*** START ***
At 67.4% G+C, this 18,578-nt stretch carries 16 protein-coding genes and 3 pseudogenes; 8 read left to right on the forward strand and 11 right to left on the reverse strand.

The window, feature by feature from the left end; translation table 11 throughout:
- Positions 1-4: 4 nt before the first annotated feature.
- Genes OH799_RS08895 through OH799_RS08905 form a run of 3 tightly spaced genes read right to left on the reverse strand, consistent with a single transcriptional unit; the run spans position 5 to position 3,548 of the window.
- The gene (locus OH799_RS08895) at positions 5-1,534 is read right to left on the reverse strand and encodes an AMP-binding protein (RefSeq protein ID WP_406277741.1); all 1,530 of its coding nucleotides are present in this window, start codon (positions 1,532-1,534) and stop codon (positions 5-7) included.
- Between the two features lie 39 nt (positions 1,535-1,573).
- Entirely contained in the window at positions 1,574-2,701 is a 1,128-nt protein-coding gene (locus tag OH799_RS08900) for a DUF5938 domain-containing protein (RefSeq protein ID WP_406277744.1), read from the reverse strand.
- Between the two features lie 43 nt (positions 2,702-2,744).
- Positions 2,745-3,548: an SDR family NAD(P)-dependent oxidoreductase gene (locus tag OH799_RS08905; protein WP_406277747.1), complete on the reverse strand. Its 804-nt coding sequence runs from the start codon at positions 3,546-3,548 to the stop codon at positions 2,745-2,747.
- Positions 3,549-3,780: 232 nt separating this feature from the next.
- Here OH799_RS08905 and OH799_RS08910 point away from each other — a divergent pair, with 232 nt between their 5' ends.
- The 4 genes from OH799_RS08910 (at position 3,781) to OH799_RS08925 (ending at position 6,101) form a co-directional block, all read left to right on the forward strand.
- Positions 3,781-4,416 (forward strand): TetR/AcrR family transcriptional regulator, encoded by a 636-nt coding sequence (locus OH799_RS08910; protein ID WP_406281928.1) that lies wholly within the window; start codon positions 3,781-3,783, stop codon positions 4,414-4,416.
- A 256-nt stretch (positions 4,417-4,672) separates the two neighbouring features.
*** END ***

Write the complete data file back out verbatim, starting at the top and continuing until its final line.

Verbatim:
At 67.4% G+C, this 18,578-nt stretch carries 16 protein-coding genes and 3 pseudogenes; 8 read left to right on the forward strand and 11 right to left on the reverse strand.

The window, feature by feature from the left end; translation table 11 throughout:
- Positions 1-4: 4 nt before the first annotated feature.
- Genes OH799_RS08895 through OH799_RS08905 form a run of 3 tightly spaced genes read right to left on the reverse strand, consistent with a single transcriptional unit; the run spans position 5 to position 3,548 of the window.
- The gene (locus OH799_RS08895) at positions 5-1,534 is read right to left on the reverse strand and encodes an AMP-binding protein (RefSeq protein ID WP_406277741.1); all 1,530 of its coding nucleotides are present in this window, start codon (positions 1,532-1,534) and stop codon (positions 5-7) included.
- Between the two features lie 39 nt (positions 1,535-1,573).
- Entirely contained in the window at positions 1,574-2,701 is a 1,128-nt protein-coding gene (locus tag OH799_RS08900) for a DUF5938 domain-containing protein (RefSeq protein ID WP_406277744.1), read from the reverse strand.
- Between the two features lie 43 nt (positions 2,702-2,744).
- Positions 2,745-3,548: an SDR family NAD(P)-dependent oxidoreductase gene (locus tag OH799_RS08905; protein WP_406277747.1), complete on the reverse strand. Its 804-nt coding sequence runs from the start codon at positions 3,546-3,548 to the stop codon at positions 2,745-2,747.
- Positions 3,549-3,780: 232 nt separating this feature from the next.
- Here OH799_RS08905 and OH799_RS08910 point away from each other — a divergent pair, with 232 nt between their 5' ends.
- The 4 genes from OH799_RS08910 (at position 3,781) to OH799_RS08925 (ending at position 6,101) form a co-directional block, all read left to right on the forward strand.
- Positions 3,781-4,416 (forward strand): TetR/AcrR family transcriptional regulator, encoded by a 636-nt coding sequence (locus OH799_RS08910; protein ID WP_406281928.1) that lies wholly within the window; start codon positions 3,781-3,783, stop codon positions 4,414-4,416.
- A 256-nt stretch (positions 4,417-4,672) separates the two neighbouring features.